59
D-Link SAN
 Components of D-Link SAN
Management Port and Diagnostic Port

Management Port
• The management port is used to configure and manage D-Link’s xStack
SAN from the PC, either directly connected to the SAN (using a
Crossover cable) or connected to the SAN through the use of a hub or
switch (using Straight-through cable).
• By connecting to this management port, the administrator can configure
the D-Link SAN through the web GUI.

Diagnostic Port
• The diagnostic port is a console port which uses a RS-232-to-DB-9 port
interface. This port can be used if you have direct physical access to the
box and is accessed during startup.
• The diagnostic port performs all admin password resets, sets the
download configuration parameters, and accesses the Enclosure
Services Test Tool.
60
D-Link SAN
 D-Link DSN-2100 Series
DSN-2100 Series
Volume and RAID support
• Single RAID Controller (Integrated
in ASIC)
• RAID support (Level 0, 1, 1+0, 5)
• Supports 1,024 Virtual Volumes
(256 accessible per initiator)
• 1,024 target nodes
• Online capacity expansion
• Hot swappable drives
• Instant volume access
• Free space defragmentation
Hardware Specification
• Drive Bays: 8
• Drive Interface support: SATA-II
• Storage Capacity: 8TB capacity
with 1TB hard drive
• System Memory: 256MB to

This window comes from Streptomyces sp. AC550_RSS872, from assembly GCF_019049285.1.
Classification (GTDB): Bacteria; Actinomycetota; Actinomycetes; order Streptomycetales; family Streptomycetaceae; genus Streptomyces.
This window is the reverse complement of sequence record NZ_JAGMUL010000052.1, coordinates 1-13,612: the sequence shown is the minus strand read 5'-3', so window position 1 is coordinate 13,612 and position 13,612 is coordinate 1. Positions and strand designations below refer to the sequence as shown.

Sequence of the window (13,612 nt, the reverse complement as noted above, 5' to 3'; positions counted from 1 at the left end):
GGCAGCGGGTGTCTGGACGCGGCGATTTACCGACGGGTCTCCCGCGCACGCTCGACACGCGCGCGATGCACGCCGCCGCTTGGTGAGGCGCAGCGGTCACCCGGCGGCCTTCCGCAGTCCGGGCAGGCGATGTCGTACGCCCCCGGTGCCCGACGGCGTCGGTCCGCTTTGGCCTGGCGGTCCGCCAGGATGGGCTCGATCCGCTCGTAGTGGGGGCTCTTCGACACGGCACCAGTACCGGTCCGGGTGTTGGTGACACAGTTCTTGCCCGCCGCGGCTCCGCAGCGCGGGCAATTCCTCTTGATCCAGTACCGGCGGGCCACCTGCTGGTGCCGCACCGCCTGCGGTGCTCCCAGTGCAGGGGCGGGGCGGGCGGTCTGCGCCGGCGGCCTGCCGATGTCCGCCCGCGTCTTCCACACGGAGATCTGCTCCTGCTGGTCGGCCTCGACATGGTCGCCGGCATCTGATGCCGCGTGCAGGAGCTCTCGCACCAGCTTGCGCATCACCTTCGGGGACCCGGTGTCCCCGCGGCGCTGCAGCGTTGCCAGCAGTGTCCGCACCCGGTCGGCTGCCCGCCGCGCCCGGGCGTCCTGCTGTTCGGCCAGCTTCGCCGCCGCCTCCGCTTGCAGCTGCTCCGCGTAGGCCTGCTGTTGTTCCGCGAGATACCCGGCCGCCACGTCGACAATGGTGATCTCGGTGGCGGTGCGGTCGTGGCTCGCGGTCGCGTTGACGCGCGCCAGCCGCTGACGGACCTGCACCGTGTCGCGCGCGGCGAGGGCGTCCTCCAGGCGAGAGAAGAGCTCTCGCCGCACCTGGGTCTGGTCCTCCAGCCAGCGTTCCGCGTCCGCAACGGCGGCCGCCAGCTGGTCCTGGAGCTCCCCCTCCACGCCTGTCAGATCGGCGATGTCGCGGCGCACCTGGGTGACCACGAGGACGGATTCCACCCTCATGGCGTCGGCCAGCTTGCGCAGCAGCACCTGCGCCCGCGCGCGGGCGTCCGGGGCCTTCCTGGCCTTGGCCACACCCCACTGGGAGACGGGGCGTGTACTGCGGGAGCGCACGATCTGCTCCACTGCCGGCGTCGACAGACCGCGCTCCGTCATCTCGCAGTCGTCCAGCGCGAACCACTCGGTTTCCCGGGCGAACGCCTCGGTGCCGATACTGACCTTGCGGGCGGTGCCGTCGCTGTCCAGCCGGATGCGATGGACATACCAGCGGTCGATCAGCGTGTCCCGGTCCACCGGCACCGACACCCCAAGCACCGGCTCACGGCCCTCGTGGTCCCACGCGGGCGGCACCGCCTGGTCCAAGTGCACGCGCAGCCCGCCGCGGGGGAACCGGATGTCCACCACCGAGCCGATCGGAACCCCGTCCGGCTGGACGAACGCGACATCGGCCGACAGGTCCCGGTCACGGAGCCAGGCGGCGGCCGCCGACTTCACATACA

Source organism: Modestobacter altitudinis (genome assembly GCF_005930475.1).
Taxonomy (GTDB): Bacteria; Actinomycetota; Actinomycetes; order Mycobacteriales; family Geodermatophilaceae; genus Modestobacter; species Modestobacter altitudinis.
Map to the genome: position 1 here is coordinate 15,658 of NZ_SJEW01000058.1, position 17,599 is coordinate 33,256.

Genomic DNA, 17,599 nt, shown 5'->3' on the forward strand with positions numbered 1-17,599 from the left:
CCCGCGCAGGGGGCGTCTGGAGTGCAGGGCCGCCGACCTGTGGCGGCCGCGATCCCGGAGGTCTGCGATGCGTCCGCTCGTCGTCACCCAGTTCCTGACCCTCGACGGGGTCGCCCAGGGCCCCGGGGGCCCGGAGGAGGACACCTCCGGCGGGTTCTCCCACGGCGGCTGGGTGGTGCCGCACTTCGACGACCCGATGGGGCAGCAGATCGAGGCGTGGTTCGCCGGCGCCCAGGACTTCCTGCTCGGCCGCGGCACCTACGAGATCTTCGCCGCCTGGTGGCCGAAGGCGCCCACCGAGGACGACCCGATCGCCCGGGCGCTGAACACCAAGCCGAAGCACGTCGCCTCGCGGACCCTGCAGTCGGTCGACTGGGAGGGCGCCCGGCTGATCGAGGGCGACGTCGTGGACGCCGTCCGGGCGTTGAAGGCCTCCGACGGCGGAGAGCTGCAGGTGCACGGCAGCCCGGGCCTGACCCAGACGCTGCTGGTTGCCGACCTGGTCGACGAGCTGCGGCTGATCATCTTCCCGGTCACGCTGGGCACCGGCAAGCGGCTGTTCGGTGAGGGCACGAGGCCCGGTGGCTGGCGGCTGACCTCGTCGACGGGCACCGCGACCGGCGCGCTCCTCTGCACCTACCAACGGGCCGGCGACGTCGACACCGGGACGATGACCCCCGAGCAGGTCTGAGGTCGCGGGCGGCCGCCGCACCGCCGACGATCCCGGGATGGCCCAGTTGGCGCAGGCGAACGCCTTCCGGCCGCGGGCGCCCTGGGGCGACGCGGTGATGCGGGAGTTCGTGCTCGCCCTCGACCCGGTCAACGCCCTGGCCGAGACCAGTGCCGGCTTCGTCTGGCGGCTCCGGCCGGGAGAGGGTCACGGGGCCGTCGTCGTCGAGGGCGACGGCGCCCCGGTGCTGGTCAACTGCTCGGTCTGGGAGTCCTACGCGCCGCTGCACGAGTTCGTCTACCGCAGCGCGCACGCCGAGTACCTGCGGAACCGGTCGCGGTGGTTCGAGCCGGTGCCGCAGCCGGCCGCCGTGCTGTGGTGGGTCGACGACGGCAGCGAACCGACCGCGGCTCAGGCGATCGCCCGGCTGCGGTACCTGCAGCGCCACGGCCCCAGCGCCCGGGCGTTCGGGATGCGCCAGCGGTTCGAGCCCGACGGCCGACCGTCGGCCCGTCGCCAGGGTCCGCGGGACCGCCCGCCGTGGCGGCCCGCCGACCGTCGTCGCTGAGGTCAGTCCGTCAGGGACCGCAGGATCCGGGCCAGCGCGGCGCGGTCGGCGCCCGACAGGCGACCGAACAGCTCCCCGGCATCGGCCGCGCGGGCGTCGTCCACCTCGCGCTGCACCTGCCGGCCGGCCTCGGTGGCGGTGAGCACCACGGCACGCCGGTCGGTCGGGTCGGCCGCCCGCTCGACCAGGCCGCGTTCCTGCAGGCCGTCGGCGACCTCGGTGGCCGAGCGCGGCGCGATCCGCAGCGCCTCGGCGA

512MB (512MB standard)
• Cache Memory: 256MB to 4Gb
(512MB standard)
• iSCSI Network Interface: four (4)
1GbE ports
• Auto-detection failed drive
• Auto-rebuild spare drive
• RAID level migration
• Drive roaming-in power off
• Self-Monitoring Analysis and
Reporting Technology (S.M.A.R.T)
iSCSI Network Interface
• Host Interface: iSCSI Draft 2.0
compliant initiator
• Connections: 1,024 Hosts
• Jumbo Frames support
• Link Aggregation support
Storage Management
• CHAP authentication
• Embedded IP-based
Management GUI
• Access control of management
• SMI-S version 1.1
• VLAN Support (Up to 8 VLANs)
• iSCSI/TCP/IP Full HW Offload
61
D-Link SAN
 D-Link DSN-3200 Series
DSN-3200 Series
Volume and RAID support
• Single RAID Controller (Integrated
in ASIC)
• RAID support (Level 0, 1, 1+0, 5)
• Supports 1,024 Virtual Volumes
(256 accessible per initiator)
Hardware Specification